Lassen plans for year-long centennial celebration

Debra Moore
Staff Writer


Plans are already underway for the 2016 centennial celebration for Lassen Volcanic National Park and the National Park Service.

Lassen Park Superintendent Darlene Koontz appeared before the Plumas County Board of Supervisors on March 4 to discuss the celebration and share other information about the park, including the impact it has on the surrounding area.

Lassen Volcanic National Park 2014 special events

May 15: Annual photo contest begins
June 14: National Get Outdoors Day – Trail Challenge Kickoff
July 20: Migratory Bird Banding Demonstration
Aug. 1 – 3: Dark Sky Festival
Sept. 27: National Public Lands Day (Art & Wine Festival)
Oct. 10 – 12: 50th Anniversary of the Wilderness Act

But though LVNP is in Plumas County’s backyard, only 2 percent of the county’s residents visited it last winter. That compares to 27 percent each for Shasta and Butte counties, and 7 percent for Tehama.

Visitors represented 29 states and 14 countries, with Germany leading the way with the most number of foreign visitors.

Koontz said that people who stay in the park for more than 24 hours tend to spend 3.1 days visiting the area, with an estimated $291 per day being pumped into the economy. Koontz said that Redding benefits significantly from the park because that is the most popular choice for people to stay.

Board Chairman Jon Kennedy jokingly suggested that “road closed” signs be used to direct traffic toward Plumas County.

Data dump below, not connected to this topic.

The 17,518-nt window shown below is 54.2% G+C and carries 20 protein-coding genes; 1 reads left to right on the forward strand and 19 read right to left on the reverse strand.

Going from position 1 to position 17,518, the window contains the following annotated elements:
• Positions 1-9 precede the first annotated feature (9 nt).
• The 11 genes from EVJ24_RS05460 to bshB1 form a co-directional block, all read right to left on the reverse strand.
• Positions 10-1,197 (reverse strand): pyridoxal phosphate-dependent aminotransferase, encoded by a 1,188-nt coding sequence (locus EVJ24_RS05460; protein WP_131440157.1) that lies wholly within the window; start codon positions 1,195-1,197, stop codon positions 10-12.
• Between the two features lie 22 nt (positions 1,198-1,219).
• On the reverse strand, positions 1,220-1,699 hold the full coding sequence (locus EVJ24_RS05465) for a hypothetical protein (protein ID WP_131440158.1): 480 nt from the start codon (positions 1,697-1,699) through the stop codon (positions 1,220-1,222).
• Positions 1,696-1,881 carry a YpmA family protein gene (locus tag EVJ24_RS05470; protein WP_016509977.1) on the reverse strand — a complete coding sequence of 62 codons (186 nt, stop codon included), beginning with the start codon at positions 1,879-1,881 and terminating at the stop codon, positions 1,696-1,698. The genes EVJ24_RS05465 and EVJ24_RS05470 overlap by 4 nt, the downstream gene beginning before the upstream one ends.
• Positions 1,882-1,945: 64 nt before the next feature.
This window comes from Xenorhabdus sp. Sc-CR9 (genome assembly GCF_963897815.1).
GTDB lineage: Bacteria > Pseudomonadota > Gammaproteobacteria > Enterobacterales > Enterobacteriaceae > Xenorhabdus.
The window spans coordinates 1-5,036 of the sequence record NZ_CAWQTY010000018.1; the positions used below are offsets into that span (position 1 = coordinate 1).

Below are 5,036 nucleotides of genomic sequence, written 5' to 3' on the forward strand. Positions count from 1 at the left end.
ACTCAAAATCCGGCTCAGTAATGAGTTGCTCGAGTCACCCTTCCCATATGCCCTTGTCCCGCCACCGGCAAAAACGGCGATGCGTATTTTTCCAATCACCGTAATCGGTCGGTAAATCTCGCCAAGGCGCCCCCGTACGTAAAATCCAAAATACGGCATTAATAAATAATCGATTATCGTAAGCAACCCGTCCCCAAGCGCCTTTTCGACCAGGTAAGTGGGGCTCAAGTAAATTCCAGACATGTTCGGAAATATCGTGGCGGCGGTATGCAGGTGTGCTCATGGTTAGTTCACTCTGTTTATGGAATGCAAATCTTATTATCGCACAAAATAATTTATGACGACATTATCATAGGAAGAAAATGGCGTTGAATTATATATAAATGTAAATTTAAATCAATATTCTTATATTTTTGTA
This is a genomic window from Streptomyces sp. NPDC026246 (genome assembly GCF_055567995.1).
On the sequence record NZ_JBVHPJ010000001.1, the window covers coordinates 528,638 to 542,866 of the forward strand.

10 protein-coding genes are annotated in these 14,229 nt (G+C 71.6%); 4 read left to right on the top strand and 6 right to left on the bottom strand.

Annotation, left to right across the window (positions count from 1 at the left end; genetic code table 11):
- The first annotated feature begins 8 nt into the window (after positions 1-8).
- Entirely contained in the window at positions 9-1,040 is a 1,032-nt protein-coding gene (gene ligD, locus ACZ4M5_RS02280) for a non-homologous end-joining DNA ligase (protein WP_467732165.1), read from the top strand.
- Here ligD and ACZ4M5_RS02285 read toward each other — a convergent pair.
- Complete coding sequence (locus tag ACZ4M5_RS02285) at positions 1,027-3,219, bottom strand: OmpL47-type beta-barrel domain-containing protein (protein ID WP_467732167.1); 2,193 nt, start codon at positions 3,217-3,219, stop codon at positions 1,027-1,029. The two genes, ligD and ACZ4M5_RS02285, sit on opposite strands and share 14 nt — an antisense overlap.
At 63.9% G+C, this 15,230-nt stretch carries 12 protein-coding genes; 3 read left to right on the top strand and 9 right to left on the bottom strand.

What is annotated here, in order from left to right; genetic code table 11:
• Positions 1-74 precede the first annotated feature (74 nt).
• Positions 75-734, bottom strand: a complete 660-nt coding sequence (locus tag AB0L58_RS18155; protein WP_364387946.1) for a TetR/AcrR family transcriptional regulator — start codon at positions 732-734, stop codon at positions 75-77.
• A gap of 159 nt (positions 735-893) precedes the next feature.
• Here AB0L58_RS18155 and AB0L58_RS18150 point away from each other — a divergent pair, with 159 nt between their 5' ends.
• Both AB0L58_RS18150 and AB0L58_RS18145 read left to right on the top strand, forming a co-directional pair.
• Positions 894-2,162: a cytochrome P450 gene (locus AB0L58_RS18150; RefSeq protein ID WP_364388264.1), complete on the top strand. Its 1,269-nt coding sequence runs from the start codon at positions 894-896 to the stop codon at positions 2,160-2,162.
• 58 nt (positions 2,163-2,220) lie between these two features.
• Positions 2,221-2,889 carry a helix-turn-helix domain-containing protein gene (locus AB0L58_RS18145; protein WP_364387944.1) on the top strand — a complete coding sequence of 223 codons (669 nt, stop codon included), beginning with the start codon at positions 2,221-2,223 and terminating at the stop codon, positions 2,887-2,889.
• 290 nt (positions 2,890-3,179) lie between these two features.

Those who travel to the park most often pass through Red Bluff, followed by Chico, Redding, Shingletown and, lastly, Chester.

And it was in Redding, Red Bluff, Chester and Chico that scoping meetings were held to develop the park’s first wilderness and backcountry stewardship plan.

According to Koontz, 74 percent of the park is designated as wilderness.

Koontz also addressed drought conditions in the park, where just 25 percent of average precipitation fell in December.

Thinning and prescribed burning will be used to temper the threat of wildfire.

“There has been a 40 percent cut in fire staffing,” Koontz told the board.

While fire and wildland planning are priorities, staff is also working on the centennial celebration, which will include a birthday party, an outdoor dinner, a special commemorative coin and more.

But visitors don’t have to wait for 2016 to celebrate; a host of activities are planned for 2014.

Supervisor Sherrie Thrall thanked Koontz for the update.

“I really appreciate the relationship with the park,” she said. “It has been very beneficial.”

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